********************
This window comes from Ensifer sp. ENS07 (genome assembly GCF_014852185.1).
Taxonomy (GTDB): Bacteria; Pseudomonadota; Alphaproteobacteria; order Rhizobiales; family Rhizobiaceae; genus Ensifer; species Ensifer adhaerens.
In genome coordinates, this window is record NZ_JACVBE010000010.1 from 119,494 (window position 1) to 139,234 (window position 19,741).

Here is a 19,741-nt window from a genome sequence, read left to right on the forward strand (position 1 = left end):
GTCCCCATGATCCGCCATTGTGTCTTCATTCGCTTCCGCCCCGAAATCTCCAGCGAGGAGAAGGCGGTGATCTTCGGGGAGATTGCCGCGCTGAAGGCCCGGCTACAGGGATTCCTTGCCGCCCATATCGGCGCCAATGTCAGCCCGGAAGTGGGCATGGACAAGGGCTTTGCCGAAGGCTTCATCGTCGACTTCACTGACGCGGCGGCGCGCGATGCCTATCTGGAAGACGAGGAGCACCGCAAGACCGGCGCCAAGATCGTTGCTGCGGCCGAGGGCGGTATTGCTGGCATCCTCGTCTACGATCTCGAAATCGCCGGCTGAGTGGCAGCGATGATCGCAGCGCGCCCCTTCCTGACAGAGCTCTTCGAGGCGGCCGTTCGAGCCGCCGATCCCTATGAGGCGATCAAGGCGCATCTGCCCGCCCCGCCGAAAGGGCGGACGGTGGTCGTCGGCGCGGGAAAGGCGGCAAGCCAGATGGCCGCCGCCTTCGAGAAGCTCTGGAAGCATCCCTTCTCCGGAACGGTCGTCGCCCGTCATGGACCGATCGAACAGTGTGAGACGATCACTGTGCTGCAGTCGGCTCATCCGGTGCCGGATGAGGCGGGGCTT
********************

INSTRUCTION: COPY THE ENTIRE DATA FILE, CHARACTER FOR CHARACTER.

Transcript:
This window comes from Ensifer sp. ENS07 (genome assembly GCF_014852185.1).
Taxonomy (GTDB): Bacteria; Pseudomonadota; Alphaproteobacteria; order Rhizobiales; family Rhizobiaceae; genus Ensifer; species Ensifer adhaerens.
In genome coordinates, this window is record NZ_JACVBE010000010.1 from 119,494 (window position 1) to 139,234 (window position 19,741).

Here is a 19,741-nt window from a genome sequence, read left to right on the forward strand (position 1 = left end):
GTCCCCATGATCCGCCATTGTGTCTTCATTCGCTTCCGCCCCGAAATCTCCAGCGAGGAGAAGGCGGTGATCTTCGGGGAGATTGCCGCGCTGAAGGCCCGGCTACAGGGATTCCTTGCCGCCCATATCGGCGCCAATGTCAGCCCGGAAGTGGGCATGGACAAGGGCTTTGCCGAAGGCTTCATCGTCGACTTCACTGACGCGGCGGCGCGCGATGCCTATCTGGAAGACGAGGAGCACCGCAAGACCGGCGCCAAGATCGTTGCTGCGGCCGAGGGCGGTATTGCTGGCATCCTCGTCTACGATCTCGAAATCGCCGGCTGAGTGGCAGCGATGATCGCAGCGCGCCCCTTCCTGACAGAGCTCTTCGAGGCGGCCGTTCGAGCCGCCGATCCCTATGAGGCGATCAAGGCGCATCTGCCCGCCCCGCCGAAAGGGCGGACGGTGGTCGTCGGCGCGGGAAAGGCGGCAAGCCAGATGGCCGCCGCCTTCGAGAAGCTCTGGAAGCATCCCTTCTCCGGAACGGTCGTCGCCCGTCATGGACCGATCGAACAGTGTGAGACGATCACTGTGCTGCAGTCGGCTCATCCGGTGCCGGATGAGGCGGGGCTT